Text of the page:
About 600,000 metric tons of chewing gum are manufactured yearly. Inevitably, a large percentage ends up on streets and pavements and results in a pollution issue. London spends an estimated two million pounds - over four million dollars - every year to clean gum from subway trains and stations. A new gum created by the U.K.-based company Revolymer tackles this issue, easily coming off roads, shoes, and hair.

The main ingredient in most chewing gums is a gum base: a mix of synthetic petroleum-derived polymers, natural latex, resins, and waxes. All of these components are hydrophobic, meaning they stay away from water and are attracted to oil. This is why gum traditionally sticks to the grease and grime on sidewalks. The Revolymer gum base has polymers with a hydrophobic part that's wrapped inside a hydrophilic, or water-attracting, part. So even though the gum sticks to a surface, a film of water can form around it so that it easily washes away with water.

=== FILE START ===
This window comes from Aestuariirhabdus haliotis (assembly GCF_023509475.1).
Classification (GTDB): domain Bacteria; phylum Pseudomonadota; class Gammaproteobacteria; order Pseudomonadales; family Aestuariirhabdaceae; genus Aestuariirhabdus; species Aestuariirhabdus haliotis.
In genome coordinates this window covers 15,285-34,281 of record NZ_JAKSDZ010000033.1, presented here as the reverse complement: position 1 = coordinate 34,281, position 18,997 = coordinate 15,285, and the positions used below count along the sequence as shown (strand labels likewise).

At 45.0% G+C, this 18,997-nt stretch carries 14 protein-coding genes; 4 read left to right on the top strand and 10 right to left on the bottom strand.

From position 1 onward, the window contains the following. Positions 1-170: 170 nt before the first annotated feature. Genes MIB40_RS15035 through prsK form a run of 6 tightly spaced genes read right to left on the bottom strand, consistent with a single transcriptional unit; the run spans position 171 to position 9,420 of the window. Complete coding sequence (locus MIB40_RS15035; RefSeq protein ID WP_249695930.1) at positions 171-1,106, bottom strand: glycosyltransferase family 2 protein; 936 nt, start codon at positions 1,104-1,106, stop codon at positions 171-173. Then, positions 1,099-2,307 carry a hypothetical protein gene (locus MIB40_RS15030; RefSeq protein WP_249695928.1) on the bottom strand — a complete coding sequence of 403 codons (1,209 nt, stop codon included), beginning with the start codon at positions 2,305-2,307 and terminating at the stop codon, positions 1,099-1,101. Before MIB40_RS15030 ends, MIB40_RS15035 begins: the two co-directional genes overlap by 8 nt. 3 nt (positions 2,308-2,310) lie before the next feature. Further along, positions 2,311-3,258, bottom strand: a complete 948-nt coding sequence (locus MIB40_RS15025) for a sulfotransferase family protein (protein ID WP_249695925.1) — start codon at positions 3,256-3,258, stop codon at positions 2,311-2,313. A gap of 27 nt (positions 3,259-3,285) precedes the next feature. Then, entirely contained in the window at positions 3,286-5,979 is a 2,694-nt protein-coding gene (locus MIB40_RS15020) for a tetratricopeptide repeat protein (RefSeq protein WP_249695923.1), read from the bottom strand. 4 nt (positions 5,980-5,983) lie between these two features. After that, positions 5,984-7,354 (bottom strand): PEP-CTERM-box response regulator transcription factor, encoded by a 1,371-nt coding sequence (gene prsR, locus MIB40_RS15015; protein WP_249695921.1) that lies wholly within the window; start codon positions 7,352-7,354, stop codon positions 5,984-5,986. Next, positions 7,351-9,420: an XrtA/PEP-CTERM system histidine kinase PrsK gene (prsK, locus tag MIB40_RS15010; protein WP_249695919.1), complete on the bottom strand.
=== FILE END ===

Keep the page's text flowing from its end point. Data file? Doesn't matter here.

The new gum performed well in tests. When stuck on sidewalks, rainwater or street cleaning washed it off within 24 hours. Tests also showed that when Revolymer's gum was stirred into water, it disintegrated completely in eight weeks, which means it could degrade once it goes into a drain. The gum also did well in blind taste tests, though the texture is slightly softer because the hydrophilic polymer interacts with saliva. Revolymer plans to launch the gum in three different flavors next year.

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